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Twice Upon a Time ( Désaccord parfait )

Jean Rochefort , Charlotte Rampling , Antoine de Caunes    Suitable for 15 years and over   DVD
3.0 out of 5 stars  See all reviews (1 customer review)
Price: £7.49
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Product details

  • Actors: Jean Rochefort, Charlotte Rampling, Ian Richardson, Charles Dance, Isabelle Nanty
  • Directors: Antoine de Caunes
  • Producers: Twice Upon a Time ( Désaccord parfait ), Twice Upon a Time, Désaccord parfait
  • Format: Import, PAL, Subtitled, Widescreen
  • Subtitles: English
  • Region: Region 2 (This DVD may not be viewable outside Europe. Read more about DVD formats.)
  • Number of discs: 1
  • Classification: 15
  • Run Time: 88.00 minutes
  • Average Customer Review: 3.0 out of 5 stars  See all reviews (1 customer review)
  • ASIN: B001L26ONI
  • Amazon Bestsellers Rank: 157,485 in DVD & Blu-ray (See Top 100 in DVD & Blu-ray)

Reviews

France released, PAL/Region 2 DVD: LANGUAGES: French ( Dolby Digital 5.1 ), English ( Subtitles ), WIDESCREEN (2.35:1), SPECIAL FEATURES: Interactive Menu, Photo Gallery, Scene Access, Short Film, SYNOPSIS: Alice d'Abanville, an immensely famous London stage actress, and Louis Ruinard, a cult French film director, are two extraordinary personalities. They were the most strikingly glamorous couple of the 70s. But this legendary pair haven't seen each other in thirty years. In fact, they've done all they can not to see each other since their abrupt, incomprehensible separation. Alice doesn't want to see Louis again. Louis is captivated by her all over again. What do you do with the great love of your life thirty years later when you no longer have anything in common? SCREENED/AWARDED AT: Ceasar Awards, ...Twice Upon a Time ( Désaccord parfait )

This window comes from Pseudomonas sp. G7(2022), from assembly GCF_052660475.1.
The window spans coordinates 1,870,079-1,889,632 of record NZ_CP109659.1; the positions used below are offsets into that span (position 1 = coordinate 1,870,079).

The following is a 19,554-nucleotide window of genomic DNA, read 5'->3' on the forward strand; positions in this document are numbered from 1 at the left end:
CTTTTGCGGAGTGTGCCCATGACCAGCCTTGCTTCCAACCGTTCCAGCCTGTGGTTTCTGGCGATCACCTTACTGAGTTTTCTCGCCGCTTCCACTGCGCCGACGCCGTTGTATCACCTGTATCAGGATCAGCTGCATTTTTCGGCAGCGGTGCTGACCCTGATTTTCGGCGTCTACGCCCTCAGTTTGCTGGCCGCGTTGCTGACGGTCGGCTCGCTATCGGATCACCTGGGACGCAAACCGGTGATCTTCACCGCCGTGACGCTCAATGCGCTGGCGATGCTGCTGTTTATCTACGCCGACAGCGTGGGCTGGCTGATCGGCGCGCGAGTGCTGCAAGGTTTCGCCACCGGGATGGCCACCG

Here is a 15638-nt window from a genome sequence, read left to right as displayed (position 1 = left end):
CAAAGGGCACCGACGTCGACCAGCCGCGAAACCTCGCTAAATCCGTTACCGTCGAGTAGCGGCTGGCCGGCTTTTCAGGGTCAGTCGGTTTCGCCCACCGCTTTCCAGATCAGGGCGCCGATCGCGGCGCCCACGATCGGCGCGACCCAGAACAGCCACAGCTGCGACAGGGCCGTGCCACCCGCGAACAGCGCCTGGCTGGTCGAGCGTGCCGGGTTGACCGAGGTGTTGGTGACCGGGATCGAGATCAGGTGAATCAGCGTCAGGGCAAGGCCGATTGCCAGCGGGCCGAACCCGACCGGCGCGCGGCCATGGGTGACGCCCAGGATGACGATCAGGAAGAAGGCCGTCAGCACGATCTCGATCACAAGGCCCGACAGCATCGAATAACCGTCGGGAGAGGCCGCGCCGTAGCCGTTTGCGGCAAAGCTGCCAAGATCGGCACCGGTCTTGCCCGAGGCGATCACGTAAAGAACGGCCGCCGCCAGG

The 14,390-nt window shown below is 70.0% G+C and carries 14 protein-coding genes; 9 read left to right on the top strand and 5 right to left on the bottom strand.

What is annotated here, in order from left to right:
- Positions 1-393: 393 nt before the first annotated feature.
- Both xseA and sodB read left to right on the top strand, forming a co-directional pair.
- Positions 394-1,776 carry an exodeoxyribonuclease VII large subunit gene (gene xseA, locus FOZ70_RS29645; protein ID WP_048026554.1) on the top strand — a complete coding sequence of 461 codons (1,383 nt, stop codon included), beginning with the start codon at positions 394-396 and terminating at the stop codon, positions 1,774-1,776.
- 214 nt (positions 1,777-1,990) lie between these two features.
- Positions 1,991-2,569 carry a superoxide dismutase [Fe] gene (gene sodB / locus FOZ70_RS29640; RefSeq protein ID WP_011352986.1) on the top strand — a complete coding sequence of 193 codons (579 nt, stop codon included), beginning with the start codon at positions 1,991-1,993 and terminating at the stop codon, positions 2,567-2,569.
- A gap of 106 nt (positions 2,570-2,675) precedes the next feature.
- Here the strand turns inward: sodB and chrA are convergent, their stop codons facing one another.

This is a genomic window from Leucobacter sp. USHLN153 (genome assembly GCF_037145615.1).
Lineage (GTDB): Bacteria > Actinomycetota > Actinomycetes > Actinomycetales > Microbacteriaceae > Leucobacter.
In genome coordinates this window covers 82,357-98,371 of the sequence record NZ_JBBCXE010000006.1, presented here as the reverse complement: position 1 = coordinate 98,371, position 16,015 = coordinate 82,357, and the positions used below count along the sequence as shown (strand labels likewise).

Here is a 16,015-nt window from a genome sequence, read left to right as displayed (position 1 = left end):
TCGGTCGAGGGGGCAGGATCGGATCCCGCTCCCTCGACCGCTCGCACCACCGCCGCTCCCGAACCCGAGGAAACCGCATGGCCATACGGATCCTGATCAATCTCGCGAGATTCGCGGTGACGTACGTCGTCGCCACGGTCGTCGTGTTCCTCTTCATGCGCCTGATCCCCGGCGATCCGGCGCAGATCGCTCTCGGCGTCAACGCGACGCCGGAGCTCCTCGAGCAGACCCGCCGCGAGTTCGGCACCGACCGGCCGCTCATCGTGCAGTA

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Most Helpful Customer Reviews
4 of 4 people found the following review helpful
3.0 out of 5 stars Perfectly pleasant, perfectly forgettable 19 Nov 2009
By Trevor Willsmer HALL OF FAME TOP 100 REVIEWER
Format:DVD
Desaccord Parfait aka Twice Upon a Time/Remake is a perfectly pleasant, perfectly forgettable star vehicle that's all sit, not much com. The sit is that back in the 70s director Jean Rochefort and his muse Charlotte Rampling were once French cinema's golden couple. Now she's retreated to the British stage and marriage to a Lord and he's now directing downmarket comedies and is scouting locations in London, where he's lined up to accept a Lifetime Achievement BATA (I guess BAFTA couldn't give an F for the film) and some bright spark has come up with the idea of getting her to present it. Cue the inevitable rekindled sparks of hatred and affection, but not many laughs, the film aiming at easy targets like gay aristocrats, brash nouveau riche, flatulent dogs, smartarse butlers and Francophobic Brits (though ironically a cameoing Charles Dance's Francophobic awards speech is the funniest thing in the film) with a poor hit rate. Instead, the film seems so pleased at its casting coup that it seems to think just having them onscreen together is enough to carry the film. Sometimes it does, sometimes it doesn't. Rochefort does his best with thin material while Rampling, still letting her puppies out of the kennel at 60, is absolutely terrible whenever she has to act in English yet suddenly becomes a more assured actress the moment she starts talking French again. Some of the other accents slip - Swiss-born James Thierree's English is excellent as her uppercrust son but occasionally slips into a distinctly French rhythm of delivery - while Dance aside the supporting cast can't make much of their stereotyped roles, though poor old Ian Richardson, visibly ailing in one of his last roles, does his best with what he's given. Read more ›